How is it legal to recruit on the basis of gender for technical jobs such as copyediting or patenting?

 

ABOUT JEFF ALTMAN, THE BIG GAME HUNTER

Jeff Altman, The Big Game Hunter is a coach who worked as a recruiter for what seems like one hundred years. His work involves career coaching, all as well as executive job search coaching and life coaching. He is the host of “Job Search Radio,” “No BS Job Search Advice Radio,” and his newest show, “No BS Coaching Advice” and a member of The Forbes Coaches Council.

Are you interested in 1:1 coaching, interview coaching, advice about networking more effectively, how to negotiate your offer or leadership coaching? Visit www.TheBigGameHunter.us and click the relevant tab on the top of the page.

JobSearchCoachingHQ.com offers great advice for job hunters—videos, my books and guides to job hunting, podcasts, articles, PLUS a community for you to ask questions of PLUS the ability to ask me questions where I function as your ally with no conflict of interest answering your questions.  

Connect with me on LinkedIn. Like me on Facebook.

Join and attend my classes on Skillshare

You can order a copy of “Diagnosing Your Job Search Problems” for Kindle on Amazon and receive free Kindle versions of “No BS Resume Advice” and “Interview Preparation.” If you are starting your search, order, “Get Ready for the Job Jungle.”

Don’t forget to give the show 5 stars and a good review in iTunes

If you want to know how to win more interviews, order “Winning Interviews.” You’ll learn how to win phone interviews, in-person interviews, the best question to ask on any interview and more.

Would you like to talk through a salary negotiation or potential negotiation you’re involved with? Order and schedule time with me.

Do you have questions or would like advice about networking or any aspect of your search. Order and schedule time with me.

Would you like me to critique your resume. Order a critique from me

For more about LinkedIn, order “Stacked: Double Your Job Interviews, Leverage Recruiters and Unlock LinkedIn.”

Jeff’s Kindle book, “You Can Fix Stupid: No BS Hiring Advice,” is available on Amazon.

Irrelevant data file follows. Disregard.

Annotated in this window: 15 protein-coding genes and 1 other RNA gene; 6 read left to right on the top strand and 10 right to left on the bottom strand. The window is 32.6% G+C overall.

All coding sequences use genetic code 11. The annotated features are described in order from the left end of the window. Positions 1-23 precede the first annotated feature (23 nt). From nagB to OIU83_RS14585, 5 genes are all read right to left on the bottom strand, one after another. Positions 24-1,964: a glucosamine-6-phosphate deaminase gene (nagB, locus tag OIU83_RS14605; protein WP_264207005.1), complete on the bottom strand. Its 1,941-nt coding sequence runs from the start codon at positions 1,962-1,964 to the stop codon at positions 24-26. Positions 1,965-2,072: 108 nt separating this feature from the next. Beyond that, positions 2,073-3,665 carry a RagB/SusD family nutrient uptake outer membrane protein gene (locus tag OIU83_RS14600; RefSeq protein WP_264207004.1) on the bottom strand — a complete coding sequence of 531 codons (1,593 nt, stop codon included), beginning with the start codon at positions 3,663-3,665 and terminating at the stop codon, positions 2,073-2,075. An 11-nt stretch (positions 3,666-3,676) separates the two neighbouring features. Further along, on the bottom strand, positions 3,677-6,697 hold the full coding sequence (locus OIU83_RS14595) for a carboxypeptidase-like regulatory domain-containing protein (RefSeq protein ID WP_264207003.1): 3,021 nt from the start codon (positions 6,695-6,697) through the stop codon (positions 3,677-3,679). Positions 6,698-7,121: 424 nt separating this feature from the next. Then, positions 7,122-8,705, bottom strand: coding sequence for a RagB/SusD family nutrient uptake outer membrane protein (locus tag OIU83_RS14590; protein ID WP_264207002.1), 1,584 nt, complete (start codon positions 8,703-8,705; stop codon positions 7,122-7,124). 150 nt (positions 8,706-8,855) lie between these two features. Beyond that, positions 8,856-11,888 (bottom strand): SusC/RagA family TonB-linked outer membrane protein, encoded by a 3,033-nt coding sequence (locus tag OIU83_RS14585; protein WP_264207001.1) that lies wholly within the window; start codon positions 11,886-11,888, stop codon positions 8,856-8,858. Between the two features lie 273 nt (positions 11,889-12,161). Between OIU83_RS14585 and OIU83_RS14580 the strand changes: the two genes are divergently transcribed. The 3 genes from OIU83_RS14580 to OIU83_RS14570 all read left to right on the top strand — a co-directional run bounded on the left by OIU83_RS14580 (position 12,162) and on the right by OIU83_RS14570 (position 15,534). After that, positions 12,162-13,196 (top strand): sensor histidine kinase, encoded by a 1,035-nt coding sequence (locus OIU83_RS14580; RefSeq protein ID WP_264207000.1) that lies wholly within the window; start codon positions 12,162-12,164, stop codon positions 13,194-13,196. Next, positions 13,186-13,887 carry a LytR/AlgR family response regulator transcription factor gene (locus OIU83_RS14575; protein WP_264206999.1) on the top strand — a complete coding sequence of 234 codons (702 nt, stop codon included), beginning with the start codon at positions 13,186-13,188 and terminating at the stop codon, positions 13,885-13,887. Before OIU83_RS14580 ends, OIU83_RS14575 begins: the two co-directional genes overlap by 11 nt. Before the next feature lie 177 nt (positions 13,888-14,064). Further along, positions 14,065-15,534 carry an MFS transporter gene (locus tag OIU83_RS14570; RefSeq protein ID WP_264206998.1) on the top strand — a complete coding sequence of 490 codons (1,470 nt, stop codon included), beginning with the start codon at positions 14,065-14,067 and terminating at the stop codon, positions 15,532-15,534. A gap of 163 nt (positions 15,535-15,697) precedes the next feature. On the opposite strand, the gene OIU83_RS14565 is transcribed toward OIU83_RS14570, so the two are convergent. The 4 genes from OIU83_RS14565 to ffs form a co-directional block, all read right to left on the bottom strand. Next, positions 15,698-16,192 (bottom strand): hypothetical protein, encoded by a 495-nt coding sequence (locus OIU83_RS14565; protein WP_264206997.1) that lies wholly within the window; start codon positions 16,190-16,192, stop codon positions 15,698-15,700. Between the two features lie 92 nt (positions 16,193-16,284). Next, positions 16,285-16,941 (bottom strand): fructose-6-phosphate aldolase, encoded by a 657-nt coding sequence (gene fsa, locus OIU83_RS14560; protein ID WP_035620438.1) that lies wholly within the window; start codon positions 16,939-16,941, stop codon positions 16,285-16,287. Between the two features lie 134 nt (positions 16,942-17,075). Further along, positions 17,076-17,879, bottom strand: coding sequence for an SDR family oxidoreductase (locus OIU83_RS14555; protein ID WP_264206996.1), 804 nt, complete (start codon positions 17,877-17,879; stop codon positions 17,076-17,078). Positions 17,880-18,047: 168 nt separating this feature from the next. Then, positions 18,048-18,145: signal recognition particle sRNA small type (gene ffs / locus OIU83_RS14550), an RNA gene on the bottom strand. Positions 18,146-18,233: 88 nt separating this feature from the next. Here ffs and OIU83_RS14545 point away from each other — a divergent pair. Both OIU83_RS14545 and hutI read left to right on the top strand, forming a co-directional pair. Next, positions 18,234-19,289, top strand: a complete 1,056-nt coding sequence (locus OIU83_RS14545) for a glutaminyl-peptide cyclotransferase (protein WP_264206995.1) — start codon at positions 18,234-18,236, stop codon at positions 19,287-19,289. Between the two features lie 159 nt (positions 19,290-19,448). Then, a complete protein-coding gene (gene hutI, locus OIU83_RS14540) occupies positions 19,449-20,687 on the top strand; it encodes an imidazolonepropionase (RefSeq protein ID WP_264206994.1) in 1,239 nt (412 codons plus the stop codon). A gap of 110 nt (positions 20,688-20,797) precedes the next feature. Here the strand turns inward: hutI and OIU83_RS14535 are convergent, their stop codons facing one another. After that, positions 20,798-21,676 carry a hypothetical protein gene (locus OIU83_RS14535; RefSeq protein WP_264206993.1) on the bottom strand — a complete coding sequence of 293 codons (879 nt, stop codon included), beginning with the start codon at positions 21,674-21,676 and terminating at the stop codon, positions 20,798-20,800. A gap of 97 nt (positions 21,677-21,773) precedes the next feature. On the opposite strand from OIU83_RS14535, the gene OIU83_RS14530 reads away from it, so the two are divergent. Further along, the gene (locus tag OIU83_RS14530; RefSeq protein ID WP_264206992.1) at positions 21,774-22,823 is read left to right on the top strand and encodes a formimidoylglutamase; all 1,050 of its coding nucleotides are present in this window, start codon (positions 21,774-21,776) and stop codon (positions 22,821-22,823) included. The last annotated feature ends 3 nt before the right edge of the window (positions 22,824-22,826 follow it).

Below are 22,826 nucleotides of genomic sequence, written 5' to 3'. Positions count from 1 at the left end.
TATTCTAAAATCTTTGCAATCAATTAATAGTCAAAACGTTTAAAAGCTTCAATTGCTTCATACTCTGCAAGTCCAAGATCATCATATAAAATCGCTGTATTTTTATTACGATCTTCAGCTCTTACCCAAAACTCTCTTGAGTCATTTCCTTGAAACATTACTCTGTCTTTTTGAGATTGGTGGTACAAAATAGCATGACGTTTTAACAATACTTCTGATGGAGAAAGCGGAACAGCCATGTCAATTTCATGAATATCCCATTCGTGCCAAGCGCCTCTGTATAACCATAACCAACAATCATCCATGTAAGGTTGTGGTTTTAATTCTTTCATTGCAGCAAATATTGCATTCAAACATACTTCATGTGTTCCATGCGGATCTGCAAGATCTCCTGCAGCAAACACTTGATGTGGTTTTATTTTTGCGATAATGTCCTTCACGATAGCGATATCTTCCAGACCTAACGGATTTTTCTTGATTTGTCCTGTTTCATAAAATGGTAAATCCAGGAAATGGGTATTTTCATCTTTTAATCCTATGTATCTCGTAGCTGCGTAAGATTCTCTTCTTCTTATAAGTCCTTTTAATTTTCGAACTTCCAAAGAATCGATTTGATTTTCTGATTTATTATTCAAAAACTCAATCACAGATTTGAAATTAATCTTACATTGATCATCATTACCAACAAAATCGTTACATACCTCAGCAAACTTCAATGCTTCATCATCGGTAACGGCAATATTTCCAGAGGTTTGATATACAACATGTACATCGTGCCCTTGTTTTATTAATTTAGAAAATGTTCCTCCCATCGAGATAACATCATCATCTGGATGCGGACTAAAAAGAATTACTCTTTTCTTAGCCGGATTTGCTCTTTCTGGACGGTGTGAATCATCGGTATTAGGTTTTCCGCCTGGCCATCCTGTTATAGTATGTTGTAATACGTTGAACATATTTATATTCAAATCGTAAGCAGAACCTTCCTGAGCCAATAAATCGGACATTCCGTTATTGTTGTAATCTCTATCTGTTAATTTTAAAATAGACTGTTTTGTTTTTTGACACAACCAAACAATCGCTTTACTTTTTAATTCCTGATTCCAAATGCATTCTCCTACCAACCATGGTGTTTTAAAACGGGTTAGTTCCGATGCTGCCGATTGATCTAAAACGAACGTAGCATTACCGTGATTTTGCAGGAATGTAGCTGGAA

JobSearchTV.com

I’m Being Interviewed by Someone Much Younger! | JobSearchTV.com


In this video, Jeff Altman, The Big Game Hunter explains how to handle an interview situation where the hiring manager is much younger than you.

Summary

I want to talk with you about age discrimination, 1 of the most common forms of discrimination in hiring.As a search professional, I hear the lament . . . And I've heard from the time when I was 1st entering the business was 20 years old . . . "I being discriminated against because of my age. I'm X number of years old I was interviewed by someone who is much younger than me. I said no chance of getting the job."

That may have been true. I also want to say that discrimination takes a whole host of forms , including your assumption that this person was going to discriminate against you and that the 20-year-old like I once was is being interviewed by the 45-year-old who thinks that in no way, shape or form does this person ever bring in the head. Discrimination takes a whole host of forms .

Be that as it may, you are the person who is my age (I'm in my 60s) interview by the person in their 30s or 40s. You have that feeling in the pit of your stomach that this interview is dead in the water before it even gets underway. I would just want to say to you that you may be wrong. You may actually be someone who they are really interested in for the very reason that you have the experience.

My advice he was really very simple. Make no assumptions. Walk in there and know that you may not get the job. You may not get the job NOT because of your age But because you did not perform well on the interviews. You may not demonstrate all the brilliance that you have and the experiences and template that you have in the course of your interview. That's not their fault; that's because you gave up proactively walking in the door.

Your goal when you walk in the door. In the example that I gave with the person who might be 20 or 30 years your junior is to make them fall in love with you, just like you would be trying to do if you're being interviewed by someone who is your own age.

Invariably, there are circumstances where the younger hiring manager asks the question that translates into, "can you take direction from me?" The correct answer is, "Of course. I've done it before. I've taken direction for people younger than I. Statistically, you must admit the probability is I'm always going to be working for someone younger than me. This was never an issue for me, but I've always recognize that people are concerned about it going in. I have no issue with it."